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What happens when the winners of LEGO Masters Series 2 are commissioned to create an exhibition? Ara Jansen catches up with Jackson Harvey and Alex Towler to learn about the intricate and intriguing world they’ve created at The Goods Shed.
Imagine you’ve been jumped into the year 2530. Humans have long since left the planet, forced to flee after mistreating their world for so long. Left in their wake are decaying artefacts and a population of industrious LEGO minifigs. “Relics: Bricks of the New World” is the world they have created out of a broken past.
An interactive exhibition, “Relics” is a wonderfully colourful combination of creativity and problem solving where art meets engineering.
Creators Jackson Harvey and Alex Towler – whom you might recognise as the winners of last year’s television show LEGO Masters Series 2 – have turned Claremont’s Goods Shed exhibition space into nine separate worlds inhabited by the tiny LEGO characters (aka minifigs) who have built their new homes in wrecked objects humans have left behind. There’s been painstaking attention to detail as different worlds emerge from a wreck of a 60’s VW bug, a fridge, upright piano or arcade game.
The exhibition is a prologue to Scribblers Festival, an annual festival of literature and arts for young people, presented by WA arts organisation FORM. After Towler and Harvey created the cover for last year’s festival magazine – a healthy heart machine made from LEGO – FORM approached them to consider a bigger project.
“It was pretty ambitious because we had zero experience in doing something of this scale,” says Towler, who is an environmental engineer working in urban water and a musician. “Once we figured out the idea, we spent more than 2000 hours making it happen. My office let me take some time off and it was awesome to be able to spend those months just creating. I’ve worked harder than I ever have but it was so enjoyable and such a great challenge.”
When coming up with their concept for “Relics”, Towler says they didn’t feel inspired by, or interested in, just building a bunch of LEGO sculptures. They wanted a unique idea and started exploring what would happen if they combined that with other objects or if the LEGO sat inside some of those objects.
Starting with an empty space at The Goods Shed, they spent months sorting the second-hand LEGO they’d collected – around 250 kilos and amounting to some 336,000 pieces. Then they sourced the worlds which would contain the LEGO, like a piano, a rusty car and an old movie projector, and used mixed media on the floors and walls around each one.
The eagle-eyed will be rewarded by the discovery of subtle themes and motifs running through the works. Through the magic of storytelling and thousands of mini-stories imaginable in each world, the exhibition ignites a love of play while posing bigger questions about how we’re treating this world.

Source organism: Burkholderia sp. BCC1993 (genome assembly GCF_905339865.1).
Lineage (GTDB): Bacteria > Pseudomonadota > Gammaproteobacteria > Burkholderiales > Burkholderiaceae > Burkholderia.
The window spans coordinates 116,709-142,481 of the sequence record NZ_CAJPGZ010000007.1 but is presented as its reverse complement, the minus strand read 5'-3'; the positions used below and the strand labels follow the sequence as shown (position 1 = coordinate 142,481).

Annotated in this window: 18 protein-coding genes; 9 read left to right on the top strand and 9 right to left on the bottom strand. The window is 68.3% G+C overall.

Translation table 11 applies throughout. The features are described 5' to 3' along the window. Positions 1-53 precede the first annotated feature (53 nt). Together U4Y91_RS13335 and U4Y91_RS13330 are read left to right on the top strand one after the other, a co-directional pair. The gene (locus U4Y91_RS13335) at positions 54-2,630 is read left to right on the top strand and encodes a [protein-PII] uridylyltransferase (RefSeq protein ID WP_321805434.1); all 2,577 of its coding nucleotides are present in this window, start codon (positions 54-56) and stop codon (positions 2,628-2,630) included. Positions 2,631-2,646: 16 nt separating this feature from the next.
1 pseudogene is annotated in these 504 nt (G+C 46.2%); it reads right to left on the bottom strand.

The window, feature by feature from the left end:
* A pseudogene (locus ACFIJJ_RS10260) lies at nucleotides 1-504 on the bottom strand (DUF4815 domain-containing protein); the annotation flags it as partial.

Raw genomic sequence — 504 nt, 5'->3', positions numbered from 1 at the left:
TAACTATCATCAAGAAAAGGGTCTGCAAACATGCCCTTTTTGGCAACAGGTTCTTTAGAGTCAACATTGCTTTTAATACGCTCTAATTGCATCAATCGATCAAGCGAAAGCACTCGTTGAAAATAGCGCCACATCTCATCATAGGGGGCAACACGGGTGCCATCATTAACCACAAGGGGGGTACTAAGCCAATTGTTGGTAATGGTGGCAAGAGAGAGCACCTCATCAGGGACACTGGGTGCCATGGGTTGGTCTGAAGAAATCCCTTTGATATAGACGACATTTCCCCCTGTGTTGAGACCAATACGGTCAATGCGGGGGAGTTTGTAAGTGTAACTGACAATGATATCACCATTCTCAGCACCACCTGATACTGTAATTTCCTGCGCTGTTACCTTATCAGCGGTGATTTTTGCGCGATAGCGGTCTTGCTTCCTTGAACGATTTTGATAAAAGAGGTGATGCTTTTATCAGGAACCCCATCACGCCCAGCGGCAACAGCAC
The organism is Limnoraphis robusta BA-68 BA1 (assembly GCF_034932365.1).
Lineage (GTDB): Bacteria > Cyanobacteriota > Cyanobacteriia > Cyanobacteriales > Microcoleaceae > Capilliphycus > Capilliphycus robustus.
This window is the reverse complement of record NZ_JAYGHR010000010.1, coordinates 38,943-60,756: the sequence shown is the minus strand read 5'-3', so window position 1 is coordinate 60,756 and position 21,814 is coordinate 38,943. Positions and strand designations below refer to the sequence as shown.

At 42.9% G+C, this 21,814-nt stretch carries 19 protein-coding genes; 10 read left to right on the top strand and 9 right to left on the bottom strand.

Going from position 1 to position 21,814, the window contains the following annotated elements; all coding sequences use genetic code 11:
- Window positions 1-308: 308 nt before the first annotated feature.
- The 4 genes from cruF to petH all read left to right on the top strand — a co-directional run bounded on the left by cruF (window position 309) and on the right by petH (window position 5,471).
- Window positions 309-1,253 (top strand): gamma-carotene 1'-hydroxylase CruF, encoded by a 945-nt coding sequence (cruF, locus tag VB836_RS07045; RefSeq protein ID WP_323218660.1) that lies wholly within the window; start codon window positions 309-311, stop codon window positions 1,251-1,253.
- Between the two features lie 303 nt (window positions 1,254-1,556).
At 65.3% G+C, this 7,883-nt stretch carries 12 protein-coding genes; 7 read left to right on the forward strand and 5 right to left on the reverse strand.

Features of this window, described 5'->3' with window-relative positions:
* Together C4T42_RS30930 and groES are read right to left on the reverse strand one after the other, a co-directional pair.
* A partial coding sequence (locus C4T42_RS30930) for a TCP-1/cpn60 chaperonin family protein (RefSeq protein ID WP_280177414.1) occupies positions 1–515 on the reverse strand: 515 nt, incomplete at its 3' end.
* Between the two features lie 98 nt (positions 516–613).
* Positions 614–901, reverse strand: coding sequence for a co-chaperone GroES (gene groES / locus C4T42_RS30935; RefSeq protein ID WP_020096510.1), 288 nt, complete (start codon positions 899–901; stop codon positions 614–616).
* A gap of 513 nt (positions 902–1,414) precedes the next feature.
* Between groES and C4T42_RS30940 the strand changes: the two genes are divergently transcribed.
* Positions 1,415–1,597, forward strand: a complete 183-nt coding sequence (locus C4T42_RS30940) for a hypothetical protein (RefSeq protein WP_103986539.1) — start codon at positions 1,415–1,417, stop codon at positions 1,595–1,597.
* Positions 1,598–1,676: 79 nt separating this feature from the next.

The pair’s mutual creativity and problem-solving abilities were put to the test in creating “Relics”, which includes moving parts and interactive elements. Towler says his engineering background helped him learn new skills as the pair problem-solved their way to having machines in the belly of the car and piano keys lighting up when pressed.
“We created these little worlds inside old derelict objects, imagining what would happen to them after humans left,” says Towler. “People are building their own LEGO all over the world. We wanted to build things in our own creative way and express ourselves and not necessarily follow the way things were designed to be done. That’s half the fun.”
“LEGO has a vast array of props and objects – ice picks to hammers and martini glasses – and you can tell any story you want,” says Harvey, a visual artist, muralist and tattooist who has studied architecture. With his years working in the visual arts, Harvey brings a good eye for aesthetics which he says was a perfect foil for Towler’s engineering skills.
Friends since high school with an innate appreciation of each other’s skills, the pair divided up the tasks of making and creating. It was their complementary skills that made Towler think the pair would make a good team to enter the LEGO Masters show. They both played with LEGO as kids but love it as a vehicle to express their creativity more than being mad fans. Winning the show and working on “Relics” has successfully added a business and creative partnership to their friendship.
“We co-operated very harmoniously on this project,” says Harvey. “We got to play with LEGO, solve problems and had fun doing so. We’d come up with a bunch of ideas, bounce them off each other and then go off and build them. It was a very collaborative and fun process.”
“Relics” – which is a free exhibition – is also available virtually on the website and includes a video series breaking down various topics around the making of the exhibition, creativity, storytelling and the merging of art and engineering, as well as a STEAM-based Relics Workbook.
Harvey says a prime intention was to emphasise the place where fun and play meet creative problem solving.
“It’s post-apocalyptic in that it’s post-human, so it’s a question in the back of your mind when you’re viewing the objects. Given all the issues we are facing today, it’s a question of what’s going to be left and what condition is it going to be left in.”
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